3. All equipment should be correctly sterilised using steam rather than liquid.
  4. Avoid having your cuticle pushed back. Excessive cutting back of cuticles — the nail’s protective barrier — causes sensitivity and can increase infection risk.
  5. Be sure foot baths are drained and thoroughly cleaned with bleach, including behind the inlet screens where dead skin from previous clients can get caught. A clean bath also ensures no transfer of body fluids from bleeding cuticles. Golisano says this is vitally important to stop the spread of diseases such as HIV and hepatitis.
  6. Allow only pumice stone to be used to remove built-up skin around the heels. Razors are unhygienic and often dangerous.
  7. Don’t shave or wax your legs the day before, or the day of, your pedicure, particularly if your salon uses electric foot spas. Bacteria can live in water and accumulate in pipes. They can easily transfer through microscopic cuts after shaving, leading to infection.

Something in the air

If you’ve walked past a shopping-centre nail salon, it’s likely you knew it was there well before you passed it. The fumes that emanate from these file-polish-and-paint factories don’t just smell bad, they also pose many health complications, from asthma to dermatitis.

Airborne substances come from salon staples, including glues, polishes and removers. However, the biggest culprit is ethyl methacrylate, or EMA, a chemical that can cause contact dermatitis and asthma as well as eye and nose allergies. A similar and equally potent product, methyl methacrylate, or MMA, was banned by the US Food and Drug Administration in 1974 once it was proven harmful to technician and client alike. As with EMA, MMA causes swelling, redness and stinging of mucous membranes.

Also used in trades such as concrete waterproofing, MMA is not currently listed as a banned substance in Australia. Therefore, to avoid coming into contact with the toxic ingredient, it’s important to ask your nail technician questions before relaxing into the massage chair.

While a ventilated salon can help dilute chemicals, it’s important that nail technicians follow safety practices such as tightly capping liquids after each application to minimise the strength of pollutants. It’s up to the client to do their research pre-pedicure, however, rather than assume salons are doing everything they can for customer comfort and safety.

Choose wisely

“Like everything in life, you tend to get what you pay for,” says Monahan. “The cheap and nasty will be exactly that. Choose salons that take their time with you, appear clean and whose technicians know their limits.”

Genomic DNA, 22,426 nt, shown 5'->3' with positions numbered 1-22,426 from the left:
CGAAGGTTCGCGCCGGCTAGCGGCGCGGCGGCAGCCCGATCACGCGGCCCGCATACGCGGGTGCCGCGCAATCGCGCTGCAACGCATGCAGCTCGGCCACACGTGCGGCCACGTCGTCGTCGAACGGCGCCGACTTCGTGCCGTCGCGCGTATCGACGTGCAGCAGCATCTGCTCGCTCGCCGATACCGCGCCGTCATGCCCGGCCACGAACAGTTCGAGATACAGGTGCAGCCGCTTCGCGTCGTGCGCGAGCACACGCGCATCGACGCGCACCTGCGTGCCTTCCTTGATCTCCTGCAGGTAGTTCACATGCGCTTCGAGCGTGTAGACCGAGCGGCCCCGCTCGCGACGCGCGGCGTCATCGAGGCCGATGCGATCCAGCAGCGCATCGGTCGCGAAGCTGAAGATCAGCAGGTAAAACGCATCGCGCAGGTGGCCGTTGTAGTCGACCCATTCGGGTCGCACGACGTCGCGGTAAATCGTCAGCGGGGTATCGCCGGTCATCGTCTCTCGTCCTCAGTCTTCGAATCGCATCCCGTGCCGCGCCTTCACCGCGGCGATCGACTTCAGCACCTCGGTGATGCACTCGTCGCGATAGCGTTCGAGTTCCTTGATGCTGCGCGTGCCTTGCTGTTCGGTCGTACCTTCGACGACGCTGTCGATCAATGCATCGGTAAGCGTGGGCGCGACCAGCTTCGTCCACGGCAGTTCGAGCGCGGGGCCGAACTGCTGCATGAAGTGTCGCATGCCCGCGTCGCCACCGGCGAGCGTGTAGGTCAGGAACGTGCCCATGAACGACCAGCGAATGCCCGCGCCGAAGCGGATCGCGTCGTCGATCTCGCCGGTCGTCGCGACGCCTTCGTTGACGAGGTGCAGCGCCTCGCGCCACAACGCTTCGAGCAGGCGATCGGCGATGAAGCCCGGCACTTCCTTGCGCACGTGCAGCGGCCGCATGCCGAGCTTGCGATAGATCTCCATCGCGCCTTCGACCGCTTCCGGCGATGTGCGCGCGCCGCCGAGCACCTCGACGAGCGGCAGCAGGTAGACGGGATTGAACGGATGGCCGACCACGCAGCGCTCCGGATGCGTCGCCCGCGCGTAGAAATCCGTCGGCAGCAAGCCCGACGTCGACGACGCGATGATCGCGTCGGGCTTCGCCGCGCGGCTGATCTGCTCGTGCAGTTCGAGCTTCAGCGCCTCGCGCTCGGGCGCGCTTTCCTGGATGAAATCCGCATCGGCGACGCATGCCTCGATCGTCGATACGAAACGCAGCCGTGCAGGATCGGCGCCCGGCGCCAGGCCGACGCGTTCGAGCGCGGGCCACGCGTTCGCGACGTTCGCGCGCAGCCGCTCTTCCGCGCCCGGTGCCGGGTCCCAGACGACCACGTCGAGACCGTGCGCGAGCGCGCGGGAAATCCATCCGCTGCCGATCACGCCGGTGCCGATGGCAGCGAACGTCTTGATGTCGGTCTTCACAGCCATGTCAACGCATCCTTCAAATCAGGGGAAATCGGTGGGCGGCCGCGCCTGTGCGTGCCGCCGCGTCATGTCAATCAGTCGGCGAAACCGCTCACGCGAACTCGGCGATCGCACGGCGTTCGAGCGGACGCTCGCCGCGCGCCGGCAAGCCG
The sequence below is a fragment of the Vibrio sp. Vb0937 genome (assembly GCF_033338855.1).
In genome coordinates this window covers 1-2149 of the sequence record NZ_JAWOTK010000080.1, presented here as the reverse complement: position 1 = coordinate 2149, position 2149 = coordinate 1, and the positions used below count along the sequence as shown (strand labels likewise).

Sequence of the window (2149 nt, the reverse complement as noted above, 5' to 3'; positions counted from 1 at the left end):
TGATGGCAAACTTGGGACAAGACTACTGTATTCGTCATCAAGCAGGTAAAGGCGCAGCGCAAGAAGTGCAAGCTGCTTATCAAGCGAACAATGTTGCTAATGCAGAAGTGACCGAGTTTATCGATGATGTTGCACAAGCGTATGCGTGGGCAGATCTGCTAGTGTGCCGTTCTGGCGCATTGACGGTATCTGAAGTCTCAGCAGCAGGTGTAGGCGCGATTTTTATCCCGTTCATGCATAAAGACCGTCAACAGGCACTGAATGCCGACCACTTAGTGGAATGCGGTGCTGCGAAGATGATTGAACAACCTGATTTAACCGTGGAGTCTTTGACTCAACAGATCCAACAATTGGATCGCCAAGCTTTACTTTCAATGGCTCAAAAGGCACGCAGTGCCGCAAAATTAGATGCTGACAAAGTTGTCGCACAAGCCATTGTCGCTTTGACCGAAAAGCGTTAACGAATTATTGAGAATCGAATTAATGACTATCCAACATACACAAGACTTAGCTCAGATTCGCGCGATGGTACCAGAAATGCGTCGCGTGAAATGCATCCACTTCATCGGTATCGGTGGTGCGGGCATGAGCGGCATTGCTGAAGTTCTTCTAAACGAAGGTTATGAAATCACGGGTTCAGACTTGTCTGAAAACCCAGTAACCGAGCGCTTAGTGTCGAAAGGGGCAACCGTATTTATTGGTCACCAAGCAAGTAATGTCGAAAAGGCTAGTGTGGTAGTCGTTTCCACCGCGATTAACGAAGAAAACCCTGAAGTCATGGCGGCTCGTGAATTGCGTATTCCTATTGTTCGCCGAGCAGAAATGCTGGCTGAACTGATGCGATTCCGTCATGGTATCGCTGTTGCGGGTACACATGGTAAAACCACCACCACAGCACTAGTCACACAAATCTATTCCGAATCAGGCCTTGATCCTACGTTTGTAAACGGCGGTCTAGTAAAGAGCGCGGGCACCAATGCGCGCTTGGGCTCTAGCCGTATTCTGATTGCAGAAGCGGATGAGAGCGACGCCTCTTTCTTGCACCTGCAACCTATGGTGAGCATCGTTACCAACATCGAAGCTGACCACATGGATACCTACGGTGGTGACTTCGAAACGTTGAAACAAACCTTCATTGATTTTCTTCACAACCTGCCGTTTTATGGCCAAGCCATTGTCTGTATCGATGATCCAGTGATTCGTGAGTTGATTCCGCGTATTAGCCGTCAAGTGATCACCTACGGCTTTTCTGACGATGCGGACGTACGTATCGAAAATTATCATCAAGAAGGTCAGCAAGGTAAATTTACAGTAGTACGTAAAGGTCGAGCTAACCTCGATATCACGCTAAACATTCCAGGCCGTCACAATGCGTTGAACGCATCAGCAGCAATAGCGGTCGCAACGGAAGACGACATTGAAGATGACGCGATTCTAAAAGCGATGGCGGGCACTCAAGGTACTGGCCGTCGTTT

She says a good salon will refuse to treat those with existing infections and refer clients to podiatrists if needed. “This is great practice and ensures their clients receive the best care when they are in their salon. Also, always ask how their instruments are cleaned between uses. Sterilised instruments are the gold standard, but this is rarely the case in nail salons. If they advertise callus removal, make sure this is done in a gentle fashion, eg with a pumice stone or a foot file rather than a blade or razor.”

Top toe tip

With nailpolish bottles used on a variety of clients each business day, it’s worth thinking about taking your own polish to your pedicure appointment to avoid risk of infection. “It’s impossible to disinfect the paint or the applicator, so you never know what you could pick up from sharing polish,” says Monahan.

Bacteria & baby

Occupational health and safety organisations globally have found more than 10 potentially hazardous chemicals lurking in the average nail salon — a toxic combination for not only adults but especially for babies and children. Pregnant women, newborns and infants should steer clear of nail salons, as some chemicals cause vomiting, nausea and breathing problems. Some are also responsible for birth defects in pregnant women.

Contracting a viral or fungal infection is also more likely during pregnancy, with skin becoming more sensitive and susceptible to infections. However, if the thought of nails au natural for nine months doesn’t appeal, it’s at least important to follow these guidelines:

  • Ensure the salon you visit has adequate ventilation, preferably with seating near open windows.
  • Avoid gel nails in favour of a traditional pedicure and opt for a less toxic polish such as Scotch Naturals.